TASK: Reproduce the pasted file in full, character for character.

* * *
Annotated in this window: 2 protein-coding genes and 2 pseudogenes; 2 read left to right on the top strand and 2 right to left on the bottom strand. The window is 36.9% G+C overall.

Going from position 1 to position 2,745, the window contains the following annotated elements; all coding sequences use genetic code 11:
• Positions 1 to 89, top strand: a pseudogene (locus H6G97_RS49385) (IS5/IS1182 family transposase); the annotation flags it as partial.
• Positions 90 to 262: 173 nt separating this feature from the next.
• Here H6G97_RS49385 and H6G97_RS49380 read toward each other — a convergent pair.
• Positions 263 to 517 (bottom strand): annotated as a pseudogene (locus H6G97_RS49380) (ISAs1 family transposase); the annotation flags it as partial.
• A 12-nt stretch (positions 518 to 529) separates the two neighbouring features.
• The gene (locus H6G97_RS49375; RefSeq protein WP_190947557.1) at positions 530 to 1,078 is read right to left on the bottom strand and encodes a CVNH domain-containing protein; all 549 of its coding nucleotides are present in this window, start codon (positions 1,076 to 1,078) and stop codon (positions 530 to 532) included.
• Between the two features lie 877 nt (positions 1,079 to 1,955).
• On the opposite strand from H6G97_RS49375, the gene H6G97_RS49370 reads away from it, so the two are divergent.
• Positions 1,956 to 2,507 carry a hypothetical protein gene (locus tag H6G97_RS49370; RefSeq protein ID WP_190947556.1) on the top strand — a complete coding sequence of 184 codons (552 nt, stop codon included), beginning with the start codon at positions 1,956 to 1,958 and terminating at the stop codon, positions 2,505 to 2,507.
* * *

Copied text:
Annotated in this window: 2 protein-coding genes and 2 pseudogenes; 2 read left to right on the top strand and 2 right to left on the bottom strand. The window is 36.9% G+C overall.

Going from position 1 to position 2,745, the window contains the following annotated elements; all coding sequences use genetic code 11:
• Positions 1 to 89, top strand: a pseudogene (locus H6G97_RS49385) (IS5/IS1182 family transposase); the annotation flags it as partial.
• Positions 90 to 262: 173 nt separating this feature from the next.
• Here H6G97_RS49385 and H6G97_RS49380 read toward each other — a convergent pair.
• Positions 263 to 517 (bottom strand): annotated as a pseudogene (locus H6G97_RS49380) (ISAs1 family transposase); the annotation flags it as partial.
• A 12-nt stretch (positions 518 to 529) separates the two neighbouring features.
• The gene (locus H6G97_RS49375; RefSeq protein WP_190947557.1) at positions 530 to 1,078 is read right to left on the bottom strand and encodes a CVNH domain-containing protein; all 549 of its coding nucleotides are present in this window, start codon (positions 1,076 to 1,078) and stop codon (positions 530 to 532) included.
• Between the two features lie 877 nt (positions 1,079 to 1,955).
• On the opposite strand from H6G97_RS49375, the gene H6G97_RS49370 reads away from it, so the two are divergent.
• Positions 1,956 to 2,507 carry a hypothetical protein gene (locus tag H6G97_RS49370; RefSeq protein ID WP_190947556.1) on the top strand — a complete coding sequence of 184 codons (552 nt, stop codon included), beginning with the start codon at positions 1,956 to 1,958 and terminating at the stop codon, positions 2,505 to 2,507.